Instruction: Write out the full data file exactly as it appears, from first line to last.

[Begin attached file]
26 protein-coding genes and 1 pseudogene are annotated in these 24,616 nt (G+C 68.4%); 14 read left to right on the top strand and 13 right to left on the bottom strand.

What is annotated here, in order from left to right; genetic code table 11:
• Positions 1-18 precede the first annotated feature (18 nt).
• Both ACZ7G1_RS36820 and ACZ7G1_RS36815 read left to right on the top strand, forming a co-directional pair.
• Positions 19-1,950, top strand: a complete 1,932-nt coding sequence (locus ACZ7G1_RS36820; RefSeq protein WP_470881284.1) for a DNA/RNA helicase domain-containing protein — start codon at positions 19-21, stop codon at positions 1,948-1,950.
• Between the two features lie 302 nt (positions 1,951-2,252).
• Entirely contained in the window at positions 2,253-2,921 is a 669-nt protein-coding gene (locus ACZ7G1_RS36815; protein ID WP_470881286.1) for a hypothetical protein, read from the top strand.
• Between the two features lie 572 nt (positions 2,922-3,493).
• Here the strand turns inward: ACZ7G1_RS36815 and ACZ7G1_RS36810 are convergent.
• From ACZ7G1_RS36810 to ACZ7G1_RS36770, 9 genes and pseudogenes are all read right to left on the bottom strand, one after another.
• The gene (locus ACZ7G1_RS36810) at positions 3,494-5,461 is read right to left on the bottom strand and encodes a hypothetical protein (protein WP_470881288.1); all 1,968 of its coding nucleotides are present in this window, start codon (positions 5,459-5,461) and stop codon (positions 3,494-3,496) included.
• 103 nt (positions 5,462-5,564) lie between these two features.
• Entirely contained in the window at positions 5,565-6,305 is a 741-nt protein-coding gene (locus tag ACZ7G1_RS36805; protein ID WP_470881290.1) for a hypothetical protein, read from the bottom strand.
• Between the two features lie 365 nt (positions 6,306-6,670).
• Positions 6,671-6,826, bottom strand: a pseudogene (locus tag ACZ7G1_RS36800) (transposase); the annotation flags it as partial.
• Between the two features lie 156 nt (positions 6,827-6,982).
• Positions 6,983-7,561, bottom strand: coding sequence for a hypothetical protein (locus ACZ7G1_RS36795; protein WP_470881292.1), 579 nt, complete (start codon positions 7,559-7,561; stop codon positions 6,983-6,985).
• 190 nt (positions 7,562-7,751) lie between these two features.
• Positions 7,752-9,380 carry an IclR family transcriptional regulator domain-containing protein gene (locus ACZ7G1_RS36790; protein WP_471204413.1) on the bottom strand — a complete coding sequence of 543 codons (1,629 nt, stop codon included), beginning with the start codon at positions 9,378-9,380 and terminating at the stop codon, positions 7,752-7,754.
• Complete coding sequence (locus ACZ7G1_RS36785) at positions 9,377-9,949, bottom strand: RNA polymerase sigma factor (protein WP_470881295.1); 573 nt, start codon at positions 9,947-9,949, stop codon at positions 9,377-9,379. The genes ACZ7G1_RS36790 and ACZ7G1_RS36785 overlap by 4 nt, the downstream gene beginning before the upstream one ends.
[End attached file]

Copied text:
26 protein-coding genes and 1 pseudogene are annotated in these 24,616 nt (G+C 68.4%); 14 read left to right on the top strand and 13 right to left on the bottom strand.

What is annotated here, in order from left to right; genetic code table 11:
• Positions 1-18 precede the first annotated feature (18 nt).
• Both ACZ7G1_RS36820 and ACZ7G1_RS36815 read left to right on the top strand, forming a co-directional pair.
• Positions 19-1,950, top strand: a complete 1,932-nt coding sequence (locus ACZ7G1_RS36820; RefSeq protein WP_470881284.1) for a DNA/RNA helicase domain-containing protein — start codon at positions 19-21, stop codon at positions 1,948-1,950.
• Between the two features lie 302 nt (positions 1,951-2,252).
• Entirely contained in the window at positions 2,253-2,921 is a 669-nt protein-coding gene (locus ACZ7G1_RS36815; protein ID WP_470881286.1) for a hypothetical protein, read from the top strand.
• Between the two features lie 572 nt (positions 2,922-3,493).
• Here the strand turns inward: ACZ7G1_RS36815 and ACZ7G1_RS36810 are convergent.
• From ACZ7G1_RS36810 to ACZ7G1_RS36770, 9 genes and pseudogenes are all read right to left on the bottom strand, one after another.
• The gene (locus ACZ7G1_RS36810) at positions 3,494-5,461 is read right to left on the bottom strand and encodes a hypothetical protein (protein WP_470881288.1); all 1,968 of its coding nucleotides are present in this window, start codon (positions 5,459-5,461) and stop codon (positions 3,494-3,496) included.
• 103 nt (positions 5,462-5,564) lie between these two features.
• Entirely contained in the window at positions 5,565-6,305 is a 741-nt protein-coding gene (locus tag ACZ7G1_RS36805; protein ID WP_470881290.1) for a hypothetical protein, read from the bottom strand.
• Between the two features lie 365 nt (positions 6,306-6,670).
• Positions 6,671-6,826, bottom strand: a pseudogene (locus tag ACZ7G1_RS36800) (transposase); the annotation flags it as partial.
• Between the two features lie 156 nt (positions 6,827-6,982).
• Positions 6,983-7,561, bottom strand: coding sequence for a hypothetical protein (locus ACZ7G1_RS36795; protein WP_470881292.1), 579 nt, complete (start codon positions 7,559-7,561; stop codon positions 6,983-6,985).
• 190 nt (positions 7,562-7,751) lie between these two features.
• Positions 7,752-9,380 carry an IclR family transcriptional regulator domain-containing protein gene (locus ACZ7G1_RS36790; protein WP_471204413.1) on the bottom strand — a complete coding sequence of 543 codons (1,629 nt, stop codon included), beginning with the start codon at positions 9,378-9,380 and terminating at the stop codon, positions 7,752-7,754.
• Complete coding sequence (locus ACZ7G1_RS36785) at positions 9,377-9,949, bottom strand: RNA polymerase sigma factor (protein WP_470881295.1); 573 nt, start codon at positions 9,947-9,949, stop codon at positions 9,377-9,379. The genes ACZ7G1_RS36790 and ACZ7G1_RS36785 overlap by 4 nt, the downstream gene beginning before the upstream one ends.